Caetano Veloso organizes the movement

In his new album after three years, Noites do Norte, composer teases the press by delivering a ready-made interview through the Internet

Silvio Essinger
Caetano Veloso is ever-present in the cultural press. And he is also keen on instigating the art of polemics, as long as he disagrees on what is being said, be it about his or other people's works. For instance, his statements about the Grammy for Best World Music album (Livro, from 1997), or about how he feels that Cacá Diegues' film Orfeu (sound track by Caetano) was underrated. While releasing a new album after three years, the songwriter decided to redefine his relationship with the press. Instead of giving interviews to journalists who would be listening to his album in a hurry just to write imperfect reviews, he chose to have the CD delivered to the critics and let the scribblers enter his web site (click here) to find excerpts of a three-hour long interview given by Caetano to journalist Geneton Moraes Neto.

In print and on video, Caetano goes further in his considerations about the press, complaining that the class mistreats popular artists like (teenage duo) Sandy & Junior. "I am petty sure that commercial music is more qualifying than the commercial press, in Brazil", he says. "Sandy is a perfect singer, technique-wise", he claims, adding that the biggest record sellers in the country have been more responsible than "journalists who behave like utlracommercial artists". Caetano Veloso uses a great chunk of the interview to explain how abolitionist Joaquim Nabuco (dead in 1910) turned the disc, originally programmed to be a sound experiment, into this Noites do Norte. "Slavery will remain for a long time as characteristic of the Brazilian people" - that sentence, which opens a text by Nabuco that was later turned into music by Caetano, guides the musician's analysis of the current reality of the country throughout the disc. "The most evident (vestige of the slavery heritage in Brazilian life) is the favellization of the big cities and the shameful and scandalous statistics that show that black people are more affected by this situation", says the songwriter.

Willing to be American
Besides Nabuco, Caetanos does homage to three other illustrious characters in Noites do Norte. The "will to be an American" is impersonated in Caetano's music by Raul Seixas - a Bahia-native who was a rocker and therefore belonged to a whole different group - in the track Rock'n'Raul. "It may seem, to foolish ears, that my song presents some kind of disapproval, be it of Raul or of the urgency of becoming American. First of all, I do not disapprove of Raul, one of my favorite artists (...) Nonetheless, I have never felt, as he did and a lot of people have, the immediate need to be an American."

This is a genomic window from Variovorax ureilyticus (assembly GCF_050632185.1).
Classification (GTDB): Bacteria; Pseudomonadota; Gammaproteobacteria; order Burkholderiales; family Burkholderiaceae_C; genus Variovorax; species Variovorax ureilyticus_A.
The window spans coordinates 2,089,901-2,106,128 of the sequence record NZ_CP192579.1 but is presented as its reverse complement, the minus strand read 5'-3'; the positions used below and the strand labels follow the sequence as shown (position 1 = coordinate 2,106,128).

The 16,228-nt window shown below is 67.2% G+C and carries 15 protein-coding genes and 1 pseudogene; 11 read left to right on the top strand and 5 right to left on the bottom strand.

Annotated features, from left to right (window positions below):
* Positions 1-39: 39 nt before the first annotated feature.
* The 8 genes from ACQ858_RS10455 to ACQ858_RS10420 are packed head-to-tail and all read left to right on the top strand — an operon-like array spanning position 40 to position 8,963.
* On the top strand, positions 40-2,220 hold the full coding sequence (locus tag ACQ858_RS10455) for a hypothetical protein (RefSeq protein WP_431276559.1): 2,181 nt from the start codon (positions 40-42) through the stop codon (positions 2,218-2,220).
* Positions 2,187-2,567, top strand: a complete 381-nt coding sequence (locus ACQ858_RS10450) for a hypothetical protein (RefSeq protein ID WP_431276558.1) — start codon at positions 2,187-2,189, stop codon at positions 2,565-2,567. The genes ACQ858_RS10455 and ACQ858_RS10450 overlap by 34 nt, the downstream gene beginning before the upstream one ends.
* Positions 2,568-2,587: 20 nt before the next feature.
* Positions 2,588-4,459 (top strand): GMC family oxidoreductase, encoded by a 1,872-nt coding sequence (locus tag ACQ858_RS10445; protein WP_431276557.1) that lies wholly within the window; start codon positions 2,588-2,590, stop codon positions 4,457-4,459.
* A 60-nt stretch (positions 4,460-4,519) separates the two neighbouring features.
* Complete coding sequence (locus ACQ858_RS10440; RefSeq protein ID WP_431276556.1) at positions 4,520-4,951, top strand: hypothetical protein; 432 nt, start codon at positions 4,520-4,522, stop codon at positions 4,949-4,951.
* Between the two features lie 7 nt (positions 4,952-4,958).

In the lyrics of Rock’n’Raul, the curious verse "And today, look at the brothers" pops up. "It is a reference to Brazilian rappers - who also display a big need to become Americans. The names that they pick for themselves are mostly in English. It is quite healthy, because it shows that they want to discuss the way in which racial issues are brought up in Brazil. They'd rather call themselves Ice Blue, Mano Brown, Edy Rock..." Coincidence or not, all of the aforementioned musicians are part of the same band, Racionais MCs.

The second character hyped in Noites do Norte doesn't escape the racial issues inspired by Nabuco, either: Jorge Ben (Jor), who is once again reviewed by Caetano. The powerful Zumbi, originally released in the 1976 album África Brasil, became lyrical. "Jorge Ben is a spectacular case of cultural health, rock with samba, a black man from Rio who wound up living in São Paulo during a crucial period in his life. Jorge Ben is the king of pagode musicians, rappers, tropicalists and rockers", he claims.

At last, the third homage. Following the song Giulieta Masina (featured in the 1987 Caetano album, which brought him to record in Italy the live disc Omaggio a Federico e Giulietta, released last year), the songwriter returns to Italian movies, this time around as a tribute to the film director Michelangelo Antonioni: "I wrote the lyrics in Italian, which is a language that I can hardly speak, but I organized the verses to make them fit. I sent the lyrics to Antonioni and waited for his approval. I was very glad that he was enthusiastic about it and thought that my Italian was good enough."

A little help from the son
Noites do Norte (or Northerns Nights) ended up being an album without a producer. In some of the tracks, Caetano leaned on his long-time collaborator Jacques Morelenbaum. In others, guitarist Luís Brasil gave him a hand. Help also came from guitarist Pedro Sá and from drummer Domenico Lanceloti (a member of the band Mulheres Q Dizem Sim). Son Moreno Veloso, in his turn, wrote the arrangement, played the guitar and the percussion in 13 de Maio. "Moreno started recording his album (Máquina de Escrever Música) before I started mine. And I liked his disc so much, both the songs and the sound engineering. I was stunned to learn how much he knows about these things and asked for his help", he says.

Other guest appearances in Noites do Norte: Dudu Nobre plays the cavaquinho (type of a miniature, 4-string acoustic guitar) in Meu Rio (based upon Caetano's earliest memories of his first visit to Rio, at age 13 in 1956) and singer Zélia Duncan and singer/songwriter Lulu Santos do the back up singing in Cobra Coral. "My voice, Lulu's and Zélia's voices sound as if we were three men", he shoots.